DNS servers and suffixes configured for VPN connections are used in Windows 10 for name resolution using forced tunneling DNS (the Use Default Gateway on Remote Network option is enabled) when your VPN connection is active. In this case, you cannot resolve DNS names on your local network or access the Internet via your internal LAN.

At the same time, you can send a ping to any source on your local network (try sending a ping to your gateway, to a nearby computer, or to a printer’s IP address). They are only available based on the IP address, not the host name. The problem is that Windows 10 tries to resolve host names on your local network using the DNS servers specified in the VPN connection settings.

I found some recommendations to disable IPv6 for the local interface (LAN), and it helps if you want to use forced tunneling mode.

If you use split tunneling (the Use Default Gateway on Remote Network option is not enabled) for your VPN connection, you can access the Internet from your local network, but you cannot resolve DNS addresses on the remote VPN network (disabling IPv6 does not help here).

You must understand that Windows sends a DNS query from the network interface with the highest priority (the lowest value of the interface metric). Your VPN connection works z. For example, in split-tunneling mode (you want to access the Internet from your local network and your company’s resources via VPN).

Check the values of all network interface measurements via PowerShell :

Get-NetIPInterface | Sort-Object Interfacemetric


In the screenshot above you can see that the local Ethernet connection has a lower metric (25) at the VPN interface (100). For example, DNS traffic is routed through the interface with a lower metric value. This means that your DNS queries are sent to your local DNS servers instead of to the DNS servers for the VPN connection. In this configuration, you cannot resolve names in the connected external VPN network.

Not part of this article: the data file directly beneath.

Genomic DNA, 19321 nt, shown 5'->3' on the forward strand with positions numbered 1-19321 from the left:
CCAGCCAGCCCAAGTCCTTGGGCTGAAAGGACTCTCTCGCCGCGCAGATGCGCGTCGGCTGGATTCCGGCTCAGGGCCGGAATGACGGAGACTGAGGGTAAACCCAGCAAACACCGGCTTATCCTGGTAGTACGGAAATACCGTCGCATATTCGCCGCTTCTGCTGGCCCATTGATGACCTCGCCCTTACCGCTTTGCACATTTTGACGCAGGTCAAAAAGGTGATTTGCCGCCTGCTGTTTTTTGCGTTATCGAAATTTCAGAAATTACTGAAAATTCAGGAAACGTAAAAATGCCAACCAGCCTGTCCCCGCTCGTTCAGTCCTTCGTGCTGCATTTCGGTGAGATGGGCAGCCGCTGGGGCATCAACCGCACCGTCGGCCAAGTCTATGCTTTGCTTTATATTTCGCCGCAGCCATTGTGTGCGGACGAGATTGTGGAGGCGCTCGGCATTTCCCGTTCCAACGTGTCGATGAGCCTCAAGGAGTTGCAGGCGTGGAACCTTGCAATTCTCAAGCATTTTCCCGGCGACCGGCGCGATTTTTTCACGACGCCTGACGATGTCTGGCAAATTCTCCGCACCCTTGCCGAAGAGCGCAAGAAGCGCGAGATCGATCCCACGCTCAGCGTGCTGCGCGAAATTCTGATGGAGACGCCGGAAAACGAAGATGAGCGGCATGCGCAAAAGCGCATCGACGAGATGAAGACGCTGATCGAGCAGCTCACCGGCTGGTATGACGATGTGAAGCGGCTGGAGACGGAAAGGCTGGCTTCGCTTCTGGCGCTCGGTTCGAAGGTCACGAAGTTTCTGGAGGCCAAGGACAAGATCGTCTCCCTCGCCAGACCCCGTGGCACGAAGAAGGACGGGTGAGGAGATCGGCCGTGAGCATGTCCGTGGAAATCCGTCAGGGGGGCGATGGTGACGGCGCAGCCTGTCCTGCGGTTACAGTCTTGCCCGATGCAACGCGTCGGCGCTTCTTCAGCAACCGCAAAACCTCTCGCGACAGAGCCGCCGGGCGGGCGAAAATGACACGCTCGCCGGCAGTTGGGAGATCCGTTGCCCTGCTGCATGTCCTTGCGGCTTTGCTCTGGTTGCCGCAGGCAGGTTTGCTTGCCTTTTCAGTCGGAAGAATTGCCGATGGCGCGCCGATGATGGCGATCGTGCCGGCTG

Also worth mentioning is the new functionality of the DNS client for Windows 8.1 and Windows 10. Intelligent Multiple Domain Name Resolution (SMHNR) has been added to these versions of the operating system for faster response to DNS queries. By default, the SMHNR simultaneously sends DNS queries to all DNS servers known to the system and uses the first response received. This is not safe because external DNS servers (specified for your VPN connection) may be able to see your DNS traffic (leakage of your DNS queries). You can disable SMHNR in Windows 10 using a GPO : Computer configuration -> Administrative templates -> Network -> DNS client -> Disable intelligent multi-domain name resolution = Enabled.


Or you can disable SMHNR with the following commands (under Windows 8.1)

Set-ItemProperty -Name HKLM:SoftwarePoliciesMicrosoftWindows NTDNSClient -Name DisableSmartNameResolution -Property 1 -Type DWord
Set-ItemProperty -Name HKLM:SYSTEMCurrentControlSetServicesDnscacheParameters -Name DisableParallelAndAAAAA -Property 1 -Type DWord

In Windows 10 Creators Update (1709) and later, DNS queries are sent one after the other (not in parallel) to all known DNS servers. You can increase the priority of a particular DNS by setting its parameters at a lower level.

For example, by changing the interface data, you can send DNS queries on the connection (LAN or VPN) where the name resolution has the highest priority for you.

Therefore, the lower the value of the interface is metric, the higher the priority of the connection. Windows automatically assigns IPv4 interface settings based on speed and interface type. For example, a LAN connection at >200 Mbps has a metric value of 10, while a Wi-Fi connection at 50-80 Mbps has a value of 50 (see table https://support.microsoft.com/en-us/help/299540/an-explanation-of-the-automatic-metric-feature-for-ipv4-routes).

You can change the interface settings using the Windows GUI, PowerShell or netsh command.

For example, you want your DNS requests to be sent via your VPN connection. You need to increase the settings of your LAN connection so that they are greater than 100 (in my example).

Go to Control Panel -> Network and Internet -> Network Connections, open the properties of your Ethernet connection, select TCP/IPv4 properties and click on the Advanced TCP/IP Settings tab. Disable the Auto Metric option and change the interface metric to 120.


You can also do it with the following PowerShell command (use the index of your LAN interface obtained with the Get-NetIPInterface command) :

Set-NetIPInterface -InterfaceIndex 11 -InterfaceMetric 120

Or with netsh (enter the name of your LAN connection) :

netsh int ip set interface=Ethernet0 metric=120

In the same way, you can reduce the metric value in the properties of your VPN connection.


You can also change the settings of your VPN connection by changing the mode to Split Tunneling and specifying the DNS suffix to connect to PowerShell :

Set-VpnConnection -Name VPN_work -SplitTunneling $True
Set-VpnConnection -Name VPN_work -DnsSuffix contoso.com

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